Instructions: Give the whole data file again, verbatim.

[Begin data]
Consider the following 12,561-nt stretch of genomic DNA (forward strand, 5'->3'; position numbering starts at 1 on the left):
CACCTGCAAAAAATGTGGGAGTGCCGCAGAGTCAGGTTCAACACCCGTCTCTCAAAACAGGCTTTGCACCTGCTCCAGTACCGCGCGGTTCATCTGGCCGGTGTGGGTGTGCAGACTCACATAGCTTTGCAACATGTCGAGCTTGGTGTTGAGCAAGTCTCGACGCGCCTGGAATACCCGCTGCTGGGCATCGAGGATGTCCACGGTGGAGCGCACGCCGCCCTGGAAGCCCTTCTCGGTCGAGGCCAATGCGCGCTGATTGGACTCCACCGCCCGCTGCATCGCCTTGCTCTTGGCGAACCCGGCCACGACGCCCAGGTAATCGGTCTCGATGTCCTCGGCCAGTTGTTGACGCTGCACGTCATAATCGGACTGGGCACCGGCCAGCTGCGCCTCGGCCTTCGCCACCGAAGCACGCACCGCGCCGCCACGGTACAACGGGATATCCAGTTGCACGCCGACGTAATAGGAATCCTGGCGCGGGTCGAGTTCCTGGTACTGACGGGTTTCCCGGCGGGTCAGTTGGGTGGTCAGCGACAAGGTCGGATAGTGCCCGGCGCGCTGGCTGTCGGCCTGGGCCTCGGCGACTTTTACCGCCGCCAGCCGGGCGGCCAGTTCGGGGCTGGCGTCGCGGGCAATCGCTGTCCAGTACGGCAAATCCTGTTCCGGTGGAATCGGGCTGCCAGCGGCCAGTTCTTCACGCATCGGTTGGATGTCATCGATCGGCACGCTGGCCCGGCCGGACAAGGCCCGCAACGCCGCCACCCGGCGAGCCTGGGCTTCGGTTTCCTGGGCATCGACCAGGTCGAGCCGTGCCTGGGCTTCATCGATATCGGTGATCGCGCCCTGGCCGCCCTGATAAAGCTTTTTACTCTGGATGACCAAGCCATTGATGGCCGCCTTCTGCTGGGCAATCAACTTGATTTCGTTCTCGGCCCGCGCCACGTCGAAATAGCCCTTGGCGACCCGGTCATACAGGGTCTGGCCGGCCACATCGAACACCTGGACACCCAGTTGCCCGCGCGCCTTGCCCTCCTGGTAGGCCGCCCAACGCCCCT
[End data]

Consider the following 12,561-nt stretch of genomic DNA (forward strand, 5'->3'; position numbering starts at 1 on the left):
CACCTGCAAAAAATGTGGGAGTGCCGCAGAGTCAGGTTCAACACCCGTCTCTCAAAACAGGCTTTGCACCTGCTCCAGTACCGCGCGGTTCATCTGGCCGGTGTGGGTGTGCAGACTCACATAGCTTTGCAACATGTCGAGCTTGGTGTTGAGCAAGTCTCGACGCGCCTGGAATACCCGCTGCTGGGCATCGAGGATGTCCACGGTGGAGCGCACGCCGCCCTGGAAGCCCTTCTCGGTCGAGGCCAATGCGCGCTGATTGGACTCCACCGCCCGCTGCATCGCCTTGCTCTTGGCGAACCCGGCCACGACGCCCAGGTAATCGGTCTCGATGTCCTCGGCCAGTTGTTGACGCTGCACGTCATAATCGGACTGGGCACCGGCCAGCTGCGCCTCGGCCTTCGCCACCGAAGCACGCACCGCGCCGCCACGGTACAACGGGATATCCAGTTGCACGCCGACGTAATAGGAATCCTGGCGCGGGTCGAGTTCCTGGTACTGACGGGTTTCCCGGCGGGTCAGTTGGGTGGTCAGCGACAAGGTCGGATAGTGCCCGGCGCGCTGGCTGTCGGCCTGGGCCTCGGCGACTTTTACCGCCGCCAGCCGGGCGGCCAGTTCGGGGCTGGCGTCGCGGGCAATCGCTGTCCAGTACGGCAAATCCTGTTCCGGTGGAATCGGGCTGCCAGCGGCCAGTTCTTCACGCATCGGTTGGATGTCATCGATCGGCACGCTGGCCCGGCCGGACAAGGCCCGCAACGCCGCCACCCGGCGAGCCTGGGCTTCGGTTTCCTGGGCATCGACCAGGTCGAGCCGTGCCTGGGCTTCATCGATATCGGTGATCGCGCCCTGGCCGCCCTGATAAAGCTTTTTACTCTGGATGACCAAGCCATTGATGGCCGCCTTCTGCTGGGCAATCAACTTGATTTCGTTCTCGGCCCGCGCCACGTCGAAATAGCCCTTGGCGACCCGGTCATACAGGGTCTGGCCGGCCACATCGAACACCTGGACACCCAGTTGCCCGCGCGCCTTGCCCTCCTGGTAGGCCGCCCAACGCCCCT